One of the challenges of youth work is the disconnect between youth engagement and real change. Too often are project and policy recommendations put to one side and labelled as “nice-to-haves” rather than “need-to-haves.”The national youth roundtable looked to change that, bringing the voices of young people into Government development agenda.
MoHow was brought onto the project in 2005 with a challenge to revamp the roundtable and facilitate youth engagement. Mo did this by leading six facilitators working with 30 young Australians in 2005/6, 50 in 2007/7 with an additional National Youth Indigenous Roundtable incorporated. Broadly speaking this had the goal of enabling real change in response to youth voices and becoming a beacon for how the youth and Government could work together, in existing structures, to create change.
In response to this challenge, MoHow facilitated a consultation process where the young members of the roundtable would go into the Australian Government and consult on active projects and topics of government.By empowering these diverse voices to be heard at the highest levels of government ensured that real change was facilitated. The National Youth Roundtable became a powerful statement of intention by the Australian Government to take young people’s voices seriously. While not perfect, it showed that it is better to do something small well rather than to make grand statements of intent without the infrastructure to back such.
Special features of the MoHow facilitated National Youth Roundtable was the opportunity for young people to identify their own priority projects. The key innovation was to then provide those young people with direct access to government departments and the ‘hot topics’ of government. The result was a gradual but powerful move towards young Australians sitting with Australia’s cabinet at critical moments in Australia’s modern history.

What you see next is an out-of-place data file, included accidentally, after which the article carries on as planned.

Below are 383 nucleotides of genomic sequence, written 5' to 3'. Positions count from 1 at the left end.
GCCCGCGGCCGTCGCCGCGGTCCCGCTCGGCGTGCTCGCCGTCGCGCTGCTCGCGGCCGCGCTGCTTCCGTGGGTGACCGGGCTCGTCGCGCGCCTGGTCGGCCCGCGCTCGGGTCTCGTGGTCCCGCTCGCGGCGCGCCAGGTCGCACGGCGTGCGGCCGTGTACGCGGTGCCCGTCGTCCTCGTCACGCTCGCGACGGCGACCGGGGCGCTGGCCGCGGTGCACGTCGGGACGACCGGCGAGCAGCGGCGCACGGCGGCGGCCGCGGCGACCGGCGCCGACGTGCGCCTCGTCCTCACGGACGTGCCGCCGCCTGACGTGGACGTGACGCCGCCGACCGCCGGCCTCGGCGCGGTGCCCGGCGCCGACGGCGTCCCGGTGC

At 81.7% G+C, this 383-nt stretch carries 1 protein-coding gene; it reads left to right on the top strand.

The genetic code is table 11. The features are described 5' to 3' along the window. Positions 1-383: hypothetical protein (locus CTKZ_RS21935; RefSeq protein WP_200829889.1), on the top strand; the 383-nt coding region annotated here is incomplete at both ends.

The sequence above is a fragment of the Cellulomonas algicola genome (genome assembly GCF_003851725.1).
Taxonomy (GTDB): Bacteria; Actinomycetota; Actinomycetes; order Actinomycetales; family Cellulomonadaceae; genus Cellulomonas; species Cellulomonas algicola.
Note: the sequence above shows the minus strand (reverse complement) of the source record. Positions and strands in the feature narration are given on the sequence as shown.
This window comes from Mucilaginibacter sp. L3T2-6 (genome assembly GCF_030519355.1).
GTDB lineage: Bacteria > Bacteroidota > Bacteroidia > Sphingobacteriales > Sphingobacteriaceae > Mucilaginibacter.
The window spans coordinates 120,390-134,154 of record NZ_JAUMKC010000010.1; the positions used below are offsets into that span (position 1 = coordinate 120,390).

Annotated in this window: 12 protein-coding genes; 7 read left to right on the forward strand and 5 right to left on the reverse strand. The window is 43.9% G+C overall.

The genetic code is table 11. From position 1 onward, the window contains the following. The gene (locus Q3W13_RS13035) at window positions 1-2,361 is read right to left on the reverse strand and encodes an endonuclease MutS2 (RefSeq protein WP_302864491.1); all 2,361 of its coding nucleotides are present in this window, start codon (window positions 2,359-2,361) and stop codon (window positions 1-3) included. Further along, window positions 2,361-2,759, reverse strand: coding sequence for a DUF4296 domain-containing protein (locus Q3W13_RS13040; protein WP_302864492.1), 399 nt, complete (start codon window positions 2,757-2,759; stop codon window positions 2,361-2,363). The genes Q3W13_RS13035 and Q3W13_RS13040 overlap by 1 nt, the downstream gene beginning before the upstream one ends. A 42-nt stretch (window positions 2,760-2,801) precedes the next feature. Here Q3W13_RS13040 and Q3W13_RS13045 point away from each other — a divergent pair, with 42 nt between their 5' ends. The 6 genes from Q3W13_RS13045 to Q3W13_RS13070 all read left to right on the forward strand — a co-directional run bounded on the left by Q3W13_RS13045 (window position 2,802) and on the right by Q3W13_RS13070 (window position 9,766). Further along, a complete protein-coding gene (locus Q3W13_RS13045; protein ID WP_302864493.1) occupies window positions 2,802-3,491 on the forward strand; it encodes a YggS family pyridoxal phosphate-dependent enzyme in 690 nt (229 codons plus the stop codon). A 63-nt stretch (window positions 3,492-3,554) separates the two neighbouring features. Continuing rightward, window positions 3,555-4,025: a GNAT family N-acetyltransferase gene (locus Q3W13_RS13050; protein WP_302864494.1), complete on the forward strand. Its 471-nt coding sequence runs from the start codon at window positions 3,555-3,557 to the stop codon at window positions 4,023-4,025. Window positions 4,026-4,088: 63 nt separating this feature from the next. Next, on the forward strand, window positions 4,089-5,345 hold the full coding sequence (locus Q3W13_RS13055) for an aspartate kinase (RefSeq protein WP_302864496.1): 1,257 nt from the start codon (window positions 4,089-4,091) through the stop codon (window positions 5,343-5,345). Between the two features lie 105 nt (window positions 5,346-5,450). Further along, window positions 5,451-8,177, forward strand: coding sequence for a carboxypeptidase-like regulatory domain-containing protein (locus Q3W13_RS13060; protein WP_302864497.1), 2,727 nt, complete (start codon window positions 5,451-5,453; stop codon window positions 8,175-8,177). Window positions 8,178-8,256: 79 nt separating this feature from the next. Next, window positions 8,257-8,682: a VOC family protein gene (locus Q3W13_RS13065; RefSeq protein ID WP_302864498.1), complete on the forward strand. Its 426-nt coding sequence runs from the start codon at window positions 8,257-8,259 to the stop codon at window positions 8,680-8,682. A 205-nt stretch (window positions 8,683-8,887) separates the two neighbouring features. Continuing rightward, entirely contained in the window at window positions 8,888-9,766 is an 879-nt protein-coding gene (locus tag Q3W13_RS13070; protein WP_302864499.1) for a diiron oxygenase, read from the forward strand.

A key to the National Youth Roundtable was the role played by the National Youth Bureau in connecting young people into government and the real activities of Government Departments. One such example was the contribution that young people on the Roundtable made to a key marriage equality policy at the time. In this case, a member of the Cabinet responded by inviting the young man to become an advisor. Not policy changing in itself but possibly one of the unseen pre moments of change.
Not always did the initiatives developed by young people fit with current government policy. But witnessing the presentation on marriage equality that was 10 years ahead of its time still had an impact. Granted, it is not always possible to simply remove and replace complex systems of Government, however, the need for a national mechanism to support youth growth and engagement was highlighted.
The correct intersection of youth vision and government policy is one of the fundamental questions we at MoHow have spent our careers asking, and we have found that there is no killer policy, or one size fits all solution. The nature of the youth is that they are dynamic, vibrant, and ever-changing, which is at odds with the considered, more robust, and foundational nature of Governments. However, what we find usually works best is when Governments Listen to the youth. When youth vision and passion is heard and acted on an opportunity for social growth usually arises.
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